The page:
Tuesday, May 20, 2014

My Abram Street? Or New Urbanism's?

Today's post is mostly for my friends and fellow residents of Arlington, Texas.  It's in response to a proposal, called "My Abram Street," to narrow a major thoroughfare through our downtown district and use the reclaimed space for, among other things, wider sidewalks.  Apparently, the idea is to make the streetscape more attractive so more diners and shoppers will venture into the area - on foot.  In suburban Texas.  Needless to say, I think it's a waste of money.  I'm posting this on my blog so it can be searched by Google.
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After looking at the marketing material for the redevelopment of Abram Street, I have decided that my attendance at tonight's planning meeting would be an exercise in futility.

However, I would like to take the opportunity of sharing with you both my frustrations and my perspective of the Abram Street corridor, and indeed, downtown Arlington in general.  I think there are better ways of spending redevelopment funds.

First, it baffles me why wider sidewalks are needed along Abram, since hardly anybody uses the sidewalks we've currently got.  There are UTA students who walk ACROSS Abram to get back and forth from the fast food restaurants, and city employees who walk ACROSS Center and Mesquite to get back and forth from City Tower.  But for the most part, the sidewalks are empty.  Besides, for much of the year, the concrete serves more as a skillet in our Texas sun, than an ideal place for a stroll.

If other planned developments along Abram Street will indeed bring the throngs of sidewalk pedestrians you think it will, why not merely block off the lanes closest to each sidewalk during the evenings - like Friday and Saturday evenings?  Purchase some decorative pylons and run a truck down the street to set them up after the evening rush has subsided.  Besides, it always looks better for business if pedestrians are spilling off sidewalks into the street, than having wide swaths of empty sidewalk.  Safety?  Curbs don't keep speeding drivers from crashing onto sidewalks.  If you can get the critical mass of people downtown that you think you can get, speeding won't be a factor anyway.

I used to work on Abram Street, and a lot of civic boosters deny it, but there is indeed an afternoon rush hour.  If the additional employers come downtown, traffic will not exactly thin out.  Employers (and I certainly hope the city is spending at least as much time courting potential employers for downtown as they're spending on these street beautification plans) will want easy routes for their workers to come in and leave their offices.  Besides, the bike trend new urbanists so dearly love these days won't last forever.  If I had $1,000 for every time I saw somebody riding a bike downtown, I could probably retire... in about 50 years.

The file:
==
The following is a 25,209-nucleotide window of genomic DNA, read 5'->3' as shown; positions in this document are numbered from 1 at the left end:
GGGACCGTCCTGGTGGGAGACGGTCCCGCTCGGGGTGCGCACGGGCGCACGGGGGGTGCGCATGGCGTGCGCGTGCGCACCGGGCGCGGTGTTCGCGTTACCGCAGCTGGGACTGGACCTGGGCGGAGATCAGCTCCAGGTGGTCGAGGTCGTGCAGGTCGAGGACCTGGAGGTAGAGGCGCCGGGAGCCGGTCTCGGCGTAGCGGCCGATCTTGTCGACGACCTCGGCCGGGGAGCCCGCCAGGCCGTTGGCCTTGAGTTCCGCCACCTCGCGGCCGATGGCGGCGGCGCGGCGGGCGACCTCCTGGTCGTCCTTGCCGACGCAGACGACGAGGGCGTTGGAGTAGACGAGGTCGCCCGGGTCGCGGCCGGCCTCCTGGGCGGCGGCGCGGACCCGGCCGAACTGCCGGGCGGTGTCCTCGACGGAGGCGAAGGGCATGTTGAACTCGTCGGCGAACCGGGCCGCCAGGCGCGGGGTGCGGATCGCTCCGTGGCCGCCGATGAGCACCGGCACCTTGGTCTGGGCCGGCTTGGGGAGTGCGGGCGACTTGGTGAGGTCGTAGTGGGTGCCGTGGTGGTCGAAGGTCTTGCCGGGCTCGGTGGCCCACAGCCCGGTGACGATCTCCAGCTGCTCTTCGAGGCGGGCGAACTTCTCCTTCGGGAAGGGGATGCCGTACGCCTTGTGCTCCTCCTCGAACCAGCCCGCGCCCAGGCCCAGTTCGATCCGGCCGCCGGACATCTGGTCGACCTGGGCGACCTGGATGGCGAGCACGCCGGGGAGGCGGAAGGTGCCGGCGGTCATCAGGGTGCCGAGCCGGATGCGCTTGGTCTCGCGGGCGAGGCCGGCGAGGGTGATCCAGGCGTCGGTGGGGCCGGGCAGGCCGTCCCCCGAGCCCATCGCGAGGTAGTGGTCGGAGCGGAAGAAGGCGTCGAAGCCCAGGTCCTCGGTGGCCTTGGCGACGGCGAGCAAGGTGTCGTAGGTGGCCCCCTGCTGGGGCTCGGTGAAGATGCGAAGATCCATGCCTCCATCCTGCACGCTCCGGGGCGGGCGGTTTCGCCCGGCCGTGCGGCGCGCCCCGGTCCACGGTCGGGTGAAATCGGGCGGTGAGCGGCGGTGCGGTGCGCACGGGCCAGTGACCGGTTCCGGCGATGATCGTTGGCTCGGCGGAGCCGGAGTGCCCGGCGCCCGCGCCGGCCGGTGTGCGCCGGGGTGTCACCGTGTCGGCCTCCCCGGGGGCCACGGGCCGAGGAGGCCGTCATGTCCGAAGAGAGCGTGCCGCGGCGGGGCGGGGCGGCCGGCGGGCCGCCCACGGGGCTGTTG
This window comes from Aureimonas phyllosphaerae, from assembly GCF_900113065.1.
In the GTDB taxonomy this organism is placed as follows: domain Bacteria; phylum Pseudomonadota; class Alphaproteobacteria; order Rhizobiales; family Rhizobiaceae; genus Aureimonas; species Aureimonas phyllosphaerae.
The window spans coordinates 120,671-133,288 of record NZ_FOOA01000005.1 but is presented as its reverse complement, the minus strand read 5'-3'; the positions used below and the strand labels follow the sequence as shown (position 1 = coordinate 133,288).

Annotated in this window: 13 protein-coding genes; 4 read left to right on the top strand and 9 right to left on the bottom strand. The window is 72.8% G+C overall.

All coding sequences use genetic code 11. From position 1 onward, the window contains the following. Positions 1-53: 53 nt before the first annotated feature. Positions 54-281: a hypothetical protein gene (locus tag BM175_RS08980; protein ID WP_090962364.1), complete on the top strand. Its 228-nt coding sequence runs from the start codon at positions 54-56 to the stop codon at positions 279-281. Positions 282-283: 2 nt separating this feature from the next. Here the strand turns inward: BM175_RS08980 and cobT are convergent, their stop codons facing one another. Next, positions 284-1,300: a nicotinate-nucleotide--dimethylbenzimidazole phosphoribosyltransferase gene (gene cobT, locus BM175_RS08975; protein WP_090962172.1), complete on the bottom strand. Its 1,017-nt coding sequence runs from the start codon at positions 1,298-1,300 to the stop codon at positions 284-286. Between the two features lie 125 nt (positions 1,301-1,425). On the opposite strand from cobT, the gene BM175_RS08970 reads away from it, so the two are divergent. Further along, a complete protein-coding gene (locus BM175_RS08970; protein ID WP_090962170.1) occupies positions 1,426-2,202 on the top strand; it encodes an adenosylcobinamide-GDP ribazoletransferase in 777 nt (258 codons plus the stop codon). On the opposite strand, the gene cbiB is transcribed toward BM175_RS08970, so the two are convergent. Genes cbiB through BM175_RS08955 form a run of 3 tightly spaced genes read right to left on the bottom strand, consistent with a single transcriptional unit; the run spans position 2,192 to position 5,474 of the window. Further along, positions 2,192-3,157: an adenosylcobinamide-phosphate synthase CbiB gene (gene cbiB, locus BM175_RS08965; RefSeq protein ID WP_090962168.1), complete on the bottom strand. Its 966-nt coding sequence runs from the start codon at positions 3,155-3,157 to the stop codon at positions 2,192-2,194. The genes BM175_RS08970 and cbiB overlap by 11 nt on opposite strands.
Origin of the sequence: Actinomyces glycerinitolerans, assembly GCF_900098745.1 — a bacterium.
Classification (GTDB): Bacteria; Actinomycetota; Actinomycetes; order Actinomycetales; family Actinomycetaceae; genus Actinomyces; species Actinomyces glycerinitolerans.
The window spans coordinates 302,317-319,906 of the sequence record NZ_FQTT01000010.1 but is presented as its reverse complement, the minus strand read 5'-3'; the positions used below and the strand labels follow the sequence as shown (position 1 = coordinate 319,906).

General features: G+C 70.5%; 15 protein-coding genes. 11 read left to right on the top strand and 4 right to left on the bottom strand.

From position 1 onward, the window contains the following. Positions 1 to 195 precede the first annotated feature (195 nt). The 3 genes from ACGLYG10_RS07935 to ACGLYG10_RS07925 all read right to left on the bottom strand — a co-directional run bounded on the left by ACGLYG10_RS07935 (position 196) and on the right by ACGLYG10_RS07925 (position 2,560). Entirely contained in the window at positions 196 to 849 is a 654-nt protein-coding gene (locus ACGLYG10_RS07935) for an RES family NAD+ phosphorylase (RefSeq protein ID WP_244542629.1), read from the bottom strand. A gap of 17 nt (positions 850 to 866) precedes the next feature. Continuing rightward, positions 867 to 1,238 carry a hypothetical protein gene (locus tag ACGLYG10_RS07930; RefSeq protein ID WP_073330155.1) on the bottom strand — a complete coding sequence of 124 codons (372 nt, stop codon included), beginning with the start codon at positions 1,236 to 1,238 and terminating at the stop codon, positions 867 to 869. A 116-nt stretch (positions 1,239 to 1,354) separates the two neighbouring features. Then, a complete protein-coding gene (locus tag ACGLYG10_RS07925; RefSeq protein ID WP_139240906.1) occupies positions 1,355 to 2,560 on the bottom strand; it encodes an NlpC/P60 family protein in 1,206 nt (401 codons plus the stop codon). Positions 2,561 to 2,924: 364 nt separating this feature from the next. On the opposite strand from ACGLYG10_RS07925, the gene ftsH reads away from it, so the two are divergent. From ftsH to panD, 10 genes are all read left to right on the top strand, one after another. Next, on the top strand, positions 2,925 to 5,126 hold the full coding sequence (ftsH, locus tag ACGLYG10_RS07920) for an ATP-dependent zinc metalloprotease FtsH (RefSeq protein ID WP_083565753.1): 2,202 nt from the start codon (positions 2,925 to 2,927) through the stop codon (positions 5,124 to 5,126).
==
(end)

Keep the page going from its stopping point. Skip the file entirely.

Please pardon the sarcasm, but I'm getting tired of all the Richard Florida government-needs-to-jumpstart-development-with-pretty-streets stuff.  I can be fairly open-minded about some things, but when it comes to dollars and sense, economic development is all about commerce.  People spending money.  Not governments.  We've been bragging about downtown for so long, and all we've got to show for it is a few restaurants, and some large churches who've been here forever.  That's all well and good, but I participated in the downtown "charrette" a number of years ago, and we're still waiting for blockbuster stuff to take place.  Flying Fish is nice, but when I'm over at the Uptown/McKinney Ave. district in Dallas, or Knox/Henderson, or even Lemon & Oak Lawn, I'm not seeing any bike lanes or super-wide sidewalks, and those little urban villages are jammed!

The right mix of tenants, offices, and high-density residential will create the demand gussied-up streetscapes cannot.  Is all of this fancifying for Abram (and Division) merely a smokescreen in the absence of genuine economic redevelopment?  Wasn't College Park supposed to be flying high by now?  It's got the super-wide sidewalks, bike lanes, and all that jazz... and restaurants are closing.  Hmmm...

So... please keep Abram at 4 traffic lanes and a turn lane.  If you want bike lanes, why not work with Main and South streets?  Those are abandoned stepchildren that hold a LOT of potential, don't they?  Get First Baptist to release its death grip around the Levitt Pavilion, open up South and Pecan streets to vehicular traffic, and see how easily - and SAFELY - bikes will be able to move about!  Opening up Pecan at Abram could also pump some life blood into UTA's College Park restaurants.

I have mixed feelings about tearing down the Central Library, but I like the opportunities doing so affords Main Street.  Chop off that awkward box for the City Council Chamber, straighten Main to run in line with Abram, and we've got another alternative to "car-choked" Abram.  Besides, there are some beautiful shade trees on Main east of Mesquite.  Lana's daughter used to have a restaurant down in there, and it's just rustic and bohemian enough to mimic parts of Austin, if you squint just right.

So PLEASE - don't go pouring money into Abram Street that can be better spent opening up more of downtown to economic activity.  Thank you for letting me comment.

PS - does all this seem like déjà vu?  Well, that's because it is!  Remember all of the money and effort spent to "tame" and beautify Main Street?  Look how well that worked as an economic development tool... Main Street is more dead today than it's ever been. 
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PPS - and about Richard Florida... a lot of his claims about rebuilding cities for the creative class have been debunked - even by him!


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